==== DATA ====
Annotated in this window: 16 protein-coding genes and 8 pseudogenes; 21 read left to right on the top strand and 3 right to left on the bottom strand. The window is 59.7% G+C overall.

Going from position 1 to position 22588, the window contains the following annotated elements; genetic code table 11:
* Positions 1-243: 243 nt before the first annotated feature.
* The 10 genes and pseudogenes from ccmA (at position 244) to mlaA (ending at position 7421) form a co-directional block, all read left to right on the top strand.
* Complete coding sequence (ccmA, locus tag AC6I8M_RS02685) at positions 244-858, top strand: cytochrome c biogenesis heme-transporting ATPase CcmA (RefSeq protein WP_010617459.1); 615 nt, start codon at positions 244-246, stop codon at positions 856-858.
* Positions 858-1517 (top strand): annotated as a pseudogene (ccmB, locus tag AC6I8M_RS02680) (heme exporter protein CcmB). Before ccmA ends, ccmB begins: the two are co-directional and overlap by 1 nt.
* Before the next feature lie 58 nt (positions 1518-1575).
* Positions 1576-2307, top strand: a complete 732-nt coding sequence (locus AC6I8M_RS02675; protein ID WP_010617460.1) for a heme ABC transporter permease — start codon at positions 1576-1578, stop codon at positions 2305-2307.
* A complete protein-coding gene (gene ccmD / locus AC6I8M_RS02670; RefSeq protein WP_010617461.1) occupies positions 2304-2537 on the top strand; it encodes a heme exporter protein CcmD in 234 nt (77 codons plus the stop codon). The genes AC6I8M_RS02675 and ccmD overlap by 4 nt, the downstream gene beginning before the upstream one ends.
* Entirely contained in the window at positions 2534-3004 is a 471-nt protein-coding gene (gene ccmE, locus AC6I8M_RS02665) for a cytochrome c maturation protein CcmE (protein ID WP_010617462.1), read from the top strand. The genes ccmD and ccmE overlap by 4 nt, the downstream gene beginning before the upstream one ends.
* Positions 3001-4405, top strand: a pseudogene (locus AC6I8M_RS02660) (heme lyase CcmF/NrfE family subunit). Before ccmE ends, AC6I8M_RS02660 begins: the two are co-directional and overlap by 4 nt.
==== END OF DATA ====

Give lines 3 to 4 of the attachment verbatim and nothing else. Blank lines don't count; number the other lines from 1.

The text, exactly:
* Positions 1-243: 243 nt before the first annotated feature.
* The 10 genes and pseudogenes from ccmA (at position 244) to mlaA (ending at position 7421) form a co-directional block, all read left to right on the top strand.